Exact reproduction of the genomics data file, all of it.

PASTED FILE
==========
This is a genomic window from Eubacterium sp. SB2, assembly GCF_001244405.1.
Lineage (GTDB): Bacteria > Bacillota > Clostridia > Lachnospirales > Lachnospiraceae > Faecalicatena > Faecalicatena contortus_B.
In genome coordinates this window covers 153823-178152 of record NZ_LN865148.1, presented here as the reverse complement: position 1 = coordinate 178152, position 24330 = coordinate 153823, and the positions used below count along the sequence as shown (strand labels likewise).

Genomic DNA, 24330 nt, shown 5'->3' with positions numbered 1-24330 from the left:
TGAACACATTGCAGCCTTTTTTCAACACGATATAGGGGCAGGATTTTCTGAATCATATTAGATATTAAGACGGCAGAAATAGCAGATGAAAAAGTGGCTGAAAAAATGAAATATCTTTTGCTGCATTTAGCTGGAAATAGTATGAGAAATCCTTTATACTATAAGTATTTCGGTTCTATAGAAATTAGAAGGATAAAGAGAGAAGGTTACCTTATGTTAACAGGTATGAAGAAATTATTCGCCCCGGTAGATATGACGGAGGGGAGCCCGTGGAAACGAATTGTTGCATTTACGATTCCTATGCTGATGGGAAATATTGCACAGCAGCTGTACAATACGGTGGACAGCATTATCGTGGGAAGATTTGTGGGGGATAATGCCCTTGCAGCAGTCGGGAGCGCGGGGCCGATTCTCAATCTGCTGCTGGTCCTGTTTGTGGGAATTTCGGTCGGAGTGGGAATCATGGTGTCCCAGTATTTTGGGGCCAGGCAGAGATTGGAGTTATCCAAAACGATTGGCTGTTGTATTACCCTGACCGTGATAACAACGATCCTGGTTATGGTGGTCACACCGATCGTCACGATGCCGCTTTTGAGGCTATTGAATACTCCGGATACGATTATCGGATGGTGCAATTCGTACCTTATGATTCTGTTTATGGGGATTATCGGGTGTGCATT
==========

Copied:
This is a genomic window from Eubacterium sp. SB2, assembly GCF_001244405.1.
Lineage (GTDB): Bacteria > Bacillota > Clostridia > Lachnospirales > Lachnospiraceae > Faecalicatena > Faecalicatena contortus_B.
In genome coordinates this window covers 153823-178152 of record NZ_LN865148.1, presented here as the reverse complement: position 1 = coordinate 178152, position 24330 = coordinate 153823, and the positions used below count along the sequence as shown (strand labels likewise).

Genomic DNA, 24330 nt, shown 5'->3' with positions numbered 1-24330 from the left:
TGAACACATTGCAGCCTTTTTTCAACACGATATAGGGGCAGGATTTTCTGAATCATATTAGATATTAAGACGGCAGAAATAGCAGATGAAAAAGTGGCTGAAAAAATGAAATATCTTTTGCTGCATTTAGCTGGAAATAGTATGAGAAATCCTTTATACTATAAGTATTTCGGTTCTATAGAAATTAGAAGGATAAAGAGAGAAGGTTACCTTATGTTAACAGGTATGAAGAAATTATTCGCCCCGGTAGATATGACGGAGGGGAGCCCGTGGAAACGAATTGTTGCATTTACGATTCCTATGCTGATGGGAAATATTGCACAGCAGCTGTACAATACGGTGGACAGCATTATCGTGGGAAGATTTGTGGGGGATAATGCCCTTGCAGCAGTCGGGAGCGCGGGGCCGATTCTCAATCTGCTGCTGGTCCTGTTTGTGGGAATTTCGGTCGGAGTGGGAATCATGGTGTCCCAGTATTTTGGGGCCAGGCAGAGATTGGAGTTATCCAAAACGATTGGCTGTTGTATTACCCTGACCGTGATAACAACGATCCTGGTTATGGTGGTCACACCGATCGTCACGATGCCGCTTTTGAGGCTATTGAATACTCCGGATACGATTATCGGATGGTGCAATTCGTACCTTATGATTCTGTTTATGGGGATTATCGGGTGTGCATT